On March 25, Kahoku Online news published an article about Muslims living in and around Sendai (north-east Japan) and considerations when it comes to school lunch. The author pointed out the difficulty in balancing Islamic culinary customs into the existing school lunch menu. According to Sendai City Health Education Division, many Muslim children often only eat staple food and milk while eating, and often bring side dishes from home to supplement the menu items that they cannot eat. Meanwhile, some elementary schools are beginning to provide halal-compatible meals - although it is anything but the norm.
The author highlights the crucial area of difficulty - products and packaging that do not clearly label ingredients or that there are limited Halal-friendly alternatives. For example, yakisoba sauce (used for fried noodles) contains pork or chicken, and it is difficult to find an efficient and affordable way to provide alternative ingredients or meals in the existing system. Additionally, halal food is no longer halal if it comes into contact with non-halal (known as “haram”) food. This means that a separate prep area and cooking surface also need to be halal.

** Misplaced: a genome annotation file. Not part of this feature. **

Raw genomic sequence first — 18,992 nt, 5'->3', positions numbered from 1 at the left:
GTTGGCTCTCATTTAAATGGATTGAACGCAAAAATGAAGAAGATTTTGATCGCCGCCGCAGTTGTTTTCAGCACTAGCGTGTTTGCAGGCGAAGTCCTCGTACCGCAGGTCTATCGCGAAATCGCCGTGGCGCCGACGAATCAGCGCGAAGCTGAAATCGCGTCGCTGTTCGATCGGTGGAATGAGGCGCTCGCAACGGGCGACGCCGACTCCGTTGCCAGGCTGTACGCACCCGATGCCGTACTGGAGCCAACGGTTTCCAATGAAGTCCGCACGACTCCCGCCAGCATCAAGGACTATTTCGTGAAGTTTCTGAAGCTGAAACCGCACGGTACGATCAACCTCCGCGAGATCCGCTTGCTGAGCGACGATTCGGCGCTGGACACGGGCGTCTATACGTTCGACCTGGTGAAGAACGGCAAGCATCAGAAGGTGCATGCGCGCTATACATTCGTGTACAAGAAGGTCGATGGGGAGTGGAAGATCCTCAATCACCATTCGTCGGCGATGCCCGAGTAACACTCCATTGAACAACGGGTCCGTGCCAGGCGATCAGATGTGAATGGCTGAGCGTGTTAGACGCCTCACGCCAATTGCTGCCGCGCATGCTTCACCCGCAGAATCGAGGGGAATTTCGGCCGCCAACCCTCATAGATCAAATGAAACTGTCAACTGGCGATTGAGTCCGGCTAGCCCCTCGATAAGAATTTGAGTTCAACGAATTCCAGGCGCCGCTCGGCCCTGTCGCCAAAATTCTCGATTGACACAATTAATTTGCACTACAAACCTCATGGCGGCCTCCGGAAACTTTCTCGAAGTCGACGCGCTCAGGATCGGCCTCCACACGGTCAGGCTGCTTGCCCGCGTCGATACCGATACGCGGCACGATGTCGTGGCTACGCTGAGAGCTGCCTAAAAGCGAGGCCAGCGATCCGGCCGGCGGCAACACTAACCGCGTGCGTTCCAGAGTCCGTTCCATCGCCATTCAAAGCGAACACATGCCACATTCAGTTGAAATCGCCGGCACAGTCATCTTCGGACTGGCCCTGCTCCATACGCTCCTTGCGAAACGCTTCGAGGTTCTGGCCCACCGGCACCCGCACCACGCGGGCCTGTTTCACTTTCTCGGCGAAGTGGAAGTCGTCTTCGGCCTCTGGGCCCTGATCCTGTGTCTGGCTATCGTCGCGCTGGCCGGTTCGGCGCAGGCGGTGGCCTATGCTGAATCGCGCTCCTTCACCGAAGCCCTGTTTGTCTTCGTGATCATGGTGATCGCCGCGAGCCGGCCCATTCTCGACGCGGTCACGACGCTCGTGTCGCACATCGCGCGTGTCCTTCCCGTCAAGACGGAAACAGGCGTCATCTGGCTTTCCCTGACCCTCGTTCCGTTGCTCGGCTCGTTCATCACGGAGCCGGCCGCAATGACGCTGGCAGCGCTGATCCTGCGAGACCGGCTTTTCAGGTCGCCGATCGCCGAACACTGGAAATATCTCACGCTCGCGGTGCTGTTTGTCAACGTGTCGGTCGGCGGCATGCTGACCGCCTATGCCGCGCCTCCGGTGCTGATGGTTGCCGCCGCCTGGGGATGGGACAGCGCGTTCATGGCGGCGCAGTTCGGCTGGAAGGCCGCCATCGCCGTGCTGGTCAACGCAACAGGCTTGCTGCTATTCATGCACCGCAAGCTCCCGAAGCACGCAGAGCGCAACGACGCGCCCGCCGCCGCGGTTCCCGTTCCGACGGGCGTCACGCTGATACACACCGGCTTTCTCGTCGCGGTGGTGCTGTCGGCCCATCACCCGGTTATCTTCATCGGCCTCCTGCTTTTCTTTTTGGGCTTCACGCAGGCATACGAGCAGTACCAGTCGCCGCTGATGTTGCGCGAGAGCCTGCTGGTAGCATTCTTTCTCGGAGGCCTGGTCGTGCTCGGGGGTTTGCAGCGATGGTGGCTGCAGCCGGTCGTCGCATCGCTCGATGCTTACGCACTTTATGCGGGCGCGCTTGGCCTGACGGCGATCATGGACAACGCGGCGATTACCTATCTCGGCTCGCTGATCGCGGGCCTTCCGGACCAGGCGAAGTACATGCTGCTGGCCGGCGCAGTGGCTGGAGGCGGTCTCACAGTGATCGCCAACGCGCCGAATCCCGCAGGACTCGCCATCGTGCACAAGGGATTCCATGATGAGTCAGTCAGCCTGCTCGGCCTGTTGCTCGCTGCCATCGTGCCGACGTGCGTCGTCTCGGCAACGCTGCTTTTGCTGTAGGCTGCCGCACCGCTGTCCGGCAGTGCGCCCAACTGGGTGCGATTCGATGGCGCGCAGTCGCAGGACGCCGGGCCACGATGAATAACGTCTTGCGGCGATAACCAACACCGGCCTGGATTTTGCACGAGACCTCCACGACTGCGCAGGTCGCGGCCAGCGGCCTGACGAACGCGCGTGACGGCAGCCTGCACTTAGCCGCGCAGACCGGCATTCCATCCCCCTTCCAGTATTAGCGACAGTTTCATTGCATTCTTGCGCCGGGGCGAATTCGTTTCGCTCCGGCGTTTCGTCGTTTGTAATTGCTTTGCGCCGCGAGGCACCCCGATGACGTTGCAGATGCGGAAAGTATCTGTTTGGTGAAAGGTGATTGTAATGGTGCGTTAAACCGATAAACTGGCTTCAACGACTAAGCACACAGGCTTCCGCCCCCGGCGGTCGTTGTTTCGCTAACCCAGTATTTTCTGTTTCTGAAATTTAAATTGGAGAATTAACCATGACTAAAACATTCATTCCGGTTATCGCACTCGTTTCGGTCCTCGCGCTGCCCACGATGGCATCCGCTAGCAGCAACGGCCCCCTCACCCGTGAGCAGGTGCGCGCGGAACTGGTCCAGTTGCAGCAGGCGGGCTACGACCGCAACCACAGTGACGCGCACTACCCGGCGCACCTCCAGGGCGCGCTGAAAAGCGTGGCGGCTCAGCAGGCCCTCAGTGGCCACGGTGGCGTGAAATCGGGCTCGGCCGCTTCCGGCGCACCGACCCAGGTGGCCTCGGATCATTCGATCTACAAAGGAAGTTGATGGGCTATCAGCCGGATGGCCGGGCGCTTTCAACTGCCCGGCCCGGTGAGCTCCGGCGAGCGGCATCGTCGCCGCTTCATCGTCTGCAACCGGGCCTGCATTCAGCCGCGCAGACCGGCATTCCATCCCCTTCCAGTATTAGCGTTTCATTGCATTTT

This article highlights the impending reassessment and adjustments that will become necessary as more and more immigrants come to Japan.
Why Halal Consumers Aren’t Eating at Your Restaurant & Why You Want Them To, Restaurants Canada Blog
Japan’s Immigration Harbinger, WSJ Opinion
Japan’s Population Dilemma, Asia Society Blog
Muslim-Friendly Restaurant in Sendai, Oishii (Video)
Original Article (Japanese Language Only):